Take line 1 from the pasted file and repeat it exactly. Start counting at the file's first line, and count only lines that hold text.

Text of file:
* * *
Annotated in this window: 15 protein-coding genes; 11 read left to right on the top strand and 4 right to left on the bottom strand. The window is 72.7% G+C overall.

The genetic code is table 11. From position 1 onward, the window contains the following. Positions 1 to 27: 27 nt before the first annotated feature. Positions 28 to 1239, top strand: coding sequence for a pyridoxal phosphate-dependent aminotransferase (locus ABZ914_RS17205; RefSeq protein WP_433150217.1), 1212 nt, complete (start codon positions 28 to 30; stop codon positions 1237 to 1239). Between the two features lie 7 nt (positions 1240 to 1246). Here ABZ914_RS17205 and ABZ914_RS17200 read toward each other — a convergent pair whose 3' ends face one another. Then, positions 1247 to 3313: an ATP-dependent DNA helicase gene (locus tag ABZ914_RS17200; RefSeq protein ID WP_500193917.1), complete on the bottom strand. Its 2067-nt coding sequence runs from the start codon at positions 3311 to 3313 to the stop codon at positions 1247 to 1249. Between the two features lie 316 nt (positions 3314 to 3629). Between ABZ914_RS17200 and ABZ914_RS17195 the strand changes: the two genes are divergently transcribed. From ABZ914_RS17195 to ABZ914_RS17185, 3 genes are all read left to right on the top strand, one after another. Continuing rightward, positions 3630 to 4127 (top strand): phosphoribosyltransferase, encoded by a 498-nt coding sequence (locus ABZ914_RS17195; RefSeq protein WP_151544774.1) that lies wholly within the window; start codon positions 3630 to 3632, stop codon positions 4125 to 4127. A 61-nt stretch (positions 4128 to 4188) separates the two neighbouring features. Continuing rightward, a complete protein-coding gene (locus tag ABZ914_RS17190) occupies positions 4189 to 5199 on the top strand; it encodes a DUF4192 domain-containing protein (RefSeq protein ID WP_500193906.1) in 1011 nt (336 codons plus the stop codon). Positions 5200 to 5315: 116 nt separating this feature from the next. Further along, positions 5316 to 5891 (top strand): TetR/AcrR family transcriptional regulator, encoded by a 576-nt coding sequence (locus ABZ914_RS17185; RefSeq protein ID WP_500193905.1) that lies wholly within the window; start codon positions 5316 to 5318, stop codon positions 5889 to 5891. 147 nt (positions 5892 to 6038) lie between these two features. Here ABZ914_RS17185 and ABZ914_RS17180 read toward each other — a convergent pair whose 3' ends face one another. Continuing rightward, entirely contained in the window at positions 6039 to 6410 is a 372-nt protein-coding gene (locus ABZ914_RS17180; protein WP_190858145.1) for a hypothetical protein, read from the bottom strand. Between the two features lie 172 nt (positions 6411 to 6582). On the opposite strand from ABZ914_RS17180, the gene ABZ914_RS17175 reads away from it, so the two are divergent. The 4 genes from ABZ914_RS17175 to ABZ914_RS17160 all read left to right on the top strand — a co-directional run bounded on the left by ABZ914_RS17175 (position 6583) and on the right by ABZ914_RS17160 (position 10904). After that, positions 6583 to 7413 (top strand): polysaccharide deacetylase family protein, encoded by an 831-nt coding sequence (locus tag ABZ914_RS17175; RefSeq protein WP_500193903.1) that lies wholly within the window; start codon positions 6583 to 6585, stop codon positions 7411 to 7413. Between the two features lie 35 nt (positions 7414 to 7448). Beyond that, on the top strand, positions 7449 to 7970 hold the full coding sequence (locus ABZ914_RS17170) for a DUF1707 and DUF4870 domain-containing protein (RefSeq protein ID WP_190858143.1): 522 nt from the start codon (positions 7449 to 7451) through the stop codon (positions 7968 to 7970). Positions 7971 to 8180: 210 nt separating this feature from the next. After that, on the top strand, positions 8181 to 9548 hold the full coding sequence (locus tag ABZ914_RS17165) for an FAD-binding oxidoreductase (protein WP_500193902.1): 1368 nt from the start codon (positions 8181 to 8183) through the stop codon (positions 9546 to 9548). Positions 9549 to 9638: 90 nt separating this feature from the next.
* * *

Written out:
Annotated in this window: 15 protein-coding genes; 11 read left to right on the top strand and 4 right to left on the bottom strand. The window is 72.7% G+C overall.